We've covered a lot of ground, and I've introduced many design principles for building an optimal ranking ladder for engaging your superusers. I must emphasize that it is very important to implement these rank design principle in the order that they are presented. It is meaningless to flow with your superusers, if you don't know your superusers' capability. And it is useless trying to surprise your superusers with special privileges if the gaps between your ranks are so large that it takes them years to get a promotion. They will never get there and never be surprised! However, the first two steps do involve some analytical work, and they are the most difficult and most important step (especially step 2). Once you know your superusers, everything that follows is easy.
Building a complete ranking structure
Until now, I have been talking about the principles for designing a single ranking ladder that rewards the posting behavior of community members. Although message posting is a common participation within online communities, modern community platforms now furnish their members with a host of activities. Consequently, superusers may come in many flavors depending on the kinds of activity they participate in. The superusers that we've considered so far are content creators who excel in posting messages. But superusers may be critics who rate contents by giving kudos and report inappropriate contents, and others may be organizers who label and tag contents. Therefore, an ideal ranking structure should have multiple branches for rewarding different kinds of participation.
To create a multi-branch ranking structure, you simply juxtapose everal ranking ladders together. Each ladder has a set of ranking criteria that is based on different participation metrics. For example, rather than post requirement, some ladders may use kudos requirements, and others may have a tag count requirement. Based on the superusers' participation, they will climb different ladders. Some well-rounded superusers may even excel on several ladders. Moreover, ranking ladders can be merged by creating participation criteria using the logical AND.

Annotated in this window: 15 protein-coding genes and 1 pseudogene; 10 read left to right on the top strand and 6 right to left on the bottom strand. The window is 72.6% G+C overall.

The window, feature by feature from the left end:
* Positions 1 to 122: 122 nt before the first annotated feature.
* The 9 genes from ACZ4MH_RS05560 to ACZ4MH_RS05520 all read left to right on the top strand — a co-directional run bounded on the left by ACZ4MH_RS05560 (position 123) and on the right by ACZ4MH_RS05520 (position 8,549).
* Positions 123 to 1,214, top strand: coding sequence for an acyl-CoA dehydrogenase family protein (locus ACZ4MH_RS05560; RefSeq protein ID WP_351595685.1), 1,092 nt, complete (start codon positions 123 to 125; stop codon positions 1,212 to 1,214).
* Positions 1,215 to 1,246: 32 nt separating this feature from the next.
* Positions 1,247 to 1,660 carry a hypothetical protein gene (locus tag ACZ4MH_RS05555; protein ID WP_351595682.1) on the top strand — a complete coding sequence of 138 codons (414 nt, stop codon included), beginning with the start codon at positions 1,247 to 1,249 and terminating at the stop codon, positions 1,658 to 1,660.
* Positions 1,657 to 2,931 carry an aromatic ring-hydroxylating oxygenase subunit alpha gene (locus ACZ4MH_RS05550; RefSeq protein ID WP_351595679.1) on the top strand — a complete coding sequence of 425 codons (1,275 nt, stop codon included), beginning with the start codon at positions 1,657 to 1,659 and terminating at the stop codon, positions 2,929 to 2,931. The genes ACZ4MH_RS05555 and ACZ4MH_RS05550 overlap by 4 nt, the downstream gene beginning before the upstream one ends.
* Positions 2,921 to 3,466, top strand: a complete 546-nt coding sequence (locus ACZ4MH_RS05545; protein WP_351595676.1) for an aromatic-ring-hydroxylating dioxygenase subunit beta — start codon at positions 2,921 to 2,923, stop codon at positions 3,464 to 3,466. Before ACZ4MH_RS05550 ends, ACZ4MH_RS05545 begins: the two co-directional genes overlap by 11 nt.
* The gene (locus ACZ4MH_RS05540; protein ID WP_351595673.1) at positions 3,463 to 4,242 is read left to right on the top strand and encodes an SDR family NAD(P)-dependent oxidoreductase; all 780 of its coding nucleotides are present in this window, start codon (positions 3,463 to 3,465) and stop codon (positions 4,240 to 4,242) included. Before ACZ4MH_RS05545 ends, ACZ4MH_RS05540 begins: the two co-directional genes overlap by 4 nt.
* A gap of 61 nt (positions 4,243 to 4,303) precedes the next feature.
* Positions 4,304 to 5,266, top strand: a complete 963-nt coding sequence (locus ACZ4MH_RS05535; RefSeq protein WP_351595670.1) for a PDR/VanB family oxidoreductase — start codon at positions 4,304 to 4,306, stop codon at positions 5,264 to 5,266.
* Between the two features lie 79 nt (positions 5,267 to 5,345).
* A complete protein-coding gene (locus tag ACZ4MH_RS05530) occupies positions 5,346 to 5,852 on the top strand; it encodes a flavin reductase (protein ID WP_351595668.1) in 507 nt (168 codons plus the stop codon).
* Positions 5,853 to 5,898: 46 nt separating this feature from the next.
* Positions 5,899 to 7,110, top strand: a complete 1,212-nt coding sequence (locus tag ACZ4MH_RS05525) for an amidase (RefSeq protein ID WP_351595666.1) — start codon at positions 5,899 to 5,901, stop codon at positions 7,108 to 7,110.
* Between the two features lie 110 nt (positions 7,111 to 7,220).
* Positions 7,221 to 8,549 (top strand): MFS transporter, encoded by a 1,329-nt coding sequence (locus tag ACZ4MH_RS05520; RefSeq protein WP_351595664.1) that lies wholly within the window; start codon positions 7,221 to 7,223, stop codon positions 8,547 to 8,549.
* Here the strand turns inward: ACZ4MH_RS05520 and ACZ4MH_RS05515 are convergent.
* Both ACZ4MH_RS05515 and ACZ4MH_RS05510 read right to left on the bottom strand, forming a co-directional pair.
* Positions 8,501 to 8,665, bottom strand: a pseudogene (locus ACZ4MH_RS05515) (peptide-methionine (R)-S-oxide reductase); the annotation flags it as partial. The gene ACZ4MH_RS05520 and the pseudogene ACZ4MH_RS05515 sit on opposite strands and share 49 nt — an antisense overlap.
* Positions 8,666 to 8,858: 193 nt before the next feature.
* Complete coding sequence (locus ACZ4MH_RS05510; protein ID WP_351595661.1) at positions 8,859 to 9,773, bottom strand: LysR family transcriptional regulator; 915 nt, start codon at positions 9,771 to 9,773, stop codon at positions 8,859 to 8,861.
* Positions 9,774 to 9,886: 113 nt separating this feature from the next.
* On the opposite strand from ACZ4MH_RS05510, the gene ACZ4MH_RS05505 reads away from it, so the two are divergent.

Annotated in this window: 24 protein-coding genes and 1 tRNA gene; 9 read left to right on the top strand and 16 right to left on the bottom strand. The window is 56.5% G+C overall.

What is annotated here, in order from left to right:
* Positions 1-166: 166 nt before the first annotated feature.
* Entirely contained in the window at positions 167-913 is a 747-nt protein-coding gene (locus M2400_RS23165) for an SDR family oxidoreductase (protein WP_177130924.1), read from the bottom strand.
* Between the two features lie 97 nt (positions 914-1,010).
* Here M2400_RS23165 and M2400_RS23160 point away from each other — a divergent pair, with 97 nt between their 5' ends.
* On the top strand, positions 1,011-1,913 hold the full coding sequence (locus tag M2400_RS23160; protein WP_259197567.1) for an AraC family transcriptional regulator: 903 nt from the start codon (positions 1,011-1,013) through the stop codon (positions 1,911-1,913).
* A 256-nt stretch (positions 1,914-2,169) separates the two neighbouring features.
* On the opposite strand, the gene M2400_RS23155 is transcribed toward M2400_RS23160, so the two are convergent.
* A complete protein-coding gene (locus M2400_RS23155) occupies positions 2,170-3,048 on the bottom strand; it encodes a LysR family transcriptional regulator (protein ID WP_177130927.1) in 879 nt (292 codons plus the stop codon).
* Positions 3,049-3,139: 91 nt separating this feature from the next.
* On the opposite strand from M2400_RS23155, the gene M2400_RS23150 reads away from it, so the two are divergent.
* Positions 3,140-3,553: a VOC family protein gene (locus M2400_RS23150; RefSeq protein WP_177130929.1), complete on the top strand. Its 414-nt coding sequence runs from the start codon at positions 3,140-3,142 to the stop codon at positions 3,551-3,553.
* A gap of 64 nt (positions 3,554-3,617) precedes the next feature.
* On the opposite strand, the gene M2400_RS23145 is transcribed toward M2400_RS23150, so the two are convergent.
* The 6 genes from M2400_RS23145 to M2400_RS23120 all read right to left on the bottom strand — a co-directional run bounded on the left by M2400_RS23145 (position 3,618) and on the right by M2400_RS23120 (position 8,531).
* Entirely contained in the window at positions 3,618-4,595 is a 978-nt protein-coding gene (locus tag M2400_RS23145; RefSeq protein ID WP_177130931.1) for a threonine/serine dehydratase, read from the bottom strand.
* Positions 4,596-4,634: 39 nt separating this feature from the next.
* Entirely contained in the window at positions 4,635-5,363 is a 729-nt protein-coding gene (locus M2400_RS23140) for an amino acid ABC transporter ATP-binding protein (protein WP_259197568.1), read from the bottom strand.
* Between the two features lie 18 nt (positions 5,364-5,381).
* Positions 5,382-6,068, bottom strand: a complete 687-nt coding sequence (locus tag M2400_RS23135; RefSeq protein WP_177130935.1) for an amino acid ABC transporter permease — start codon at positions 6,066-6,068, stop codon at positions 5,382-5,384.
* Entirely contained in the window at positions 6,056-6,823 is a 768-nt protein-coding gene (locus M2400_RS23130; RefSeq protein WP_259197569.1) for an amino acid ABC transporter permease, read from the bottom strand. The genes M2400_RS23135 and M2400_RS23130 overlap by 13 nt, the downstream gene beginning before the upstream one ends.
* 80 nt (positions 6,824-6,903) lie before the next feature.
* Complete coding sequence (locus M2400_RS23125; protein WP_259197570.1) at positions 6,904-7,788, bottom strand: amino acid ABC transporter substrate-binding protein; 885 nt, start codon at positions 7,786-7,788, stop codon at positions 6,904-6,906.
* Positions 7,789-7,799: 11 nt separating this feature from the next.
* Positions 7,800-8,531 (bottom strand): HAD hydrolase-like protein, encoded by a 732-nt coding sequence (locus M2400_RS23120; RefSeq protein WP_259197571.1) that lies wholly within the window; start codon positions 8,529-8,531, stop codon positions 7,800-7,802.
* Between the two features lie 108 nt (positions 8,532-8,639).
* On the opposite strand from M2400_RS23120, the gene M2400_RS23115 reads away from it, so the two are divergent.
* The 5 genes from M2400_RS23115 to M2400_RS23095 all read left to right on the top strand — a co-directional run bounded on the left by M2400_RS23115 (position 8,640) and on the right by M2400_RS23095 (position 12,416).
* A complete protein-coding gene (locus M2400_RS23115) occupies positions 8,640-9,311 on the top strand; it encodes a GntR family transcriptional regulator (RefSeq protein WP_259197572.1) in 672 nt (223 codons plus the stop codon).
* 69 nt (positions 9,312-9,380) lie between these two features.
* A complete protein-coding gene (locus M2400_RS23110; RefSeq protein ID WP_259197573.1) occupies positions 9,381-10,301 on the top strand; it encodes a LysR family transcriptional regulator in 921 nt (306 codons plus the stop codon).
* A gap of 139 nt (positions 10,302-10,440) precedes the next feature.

So how many branches should you have? According to Forrester Research, online participation pattern can be segmented into 6 categories via the social technographic profile: inactives, spectators, joiners, collectors, critics, and creators. Since inactives do not participate, and spectators only consume contents passively, there are at least 4 categories of active participation that you can reward. But in theory, there is no limit to how many branches you could have in your ranking structure. The more ladders you have, the more unique your superusers will feel about their contribution (and reward). But more ladders required more management. A multi-branch ranking structure should be the last step in the design of your ranking structure. Having many poorly designed ranking ladders is much worse than having one that is well designed. My advice is to start with one ladder for your creators. When you are able to manage steps 1 to 4 with all the yearly adjustment, add one for your critics, then collectors, and finally joiners.
Congratulation! This concludes my miniseries on the optimal design of your ranking structures. Next time we'll explore something different. Have a great weekend.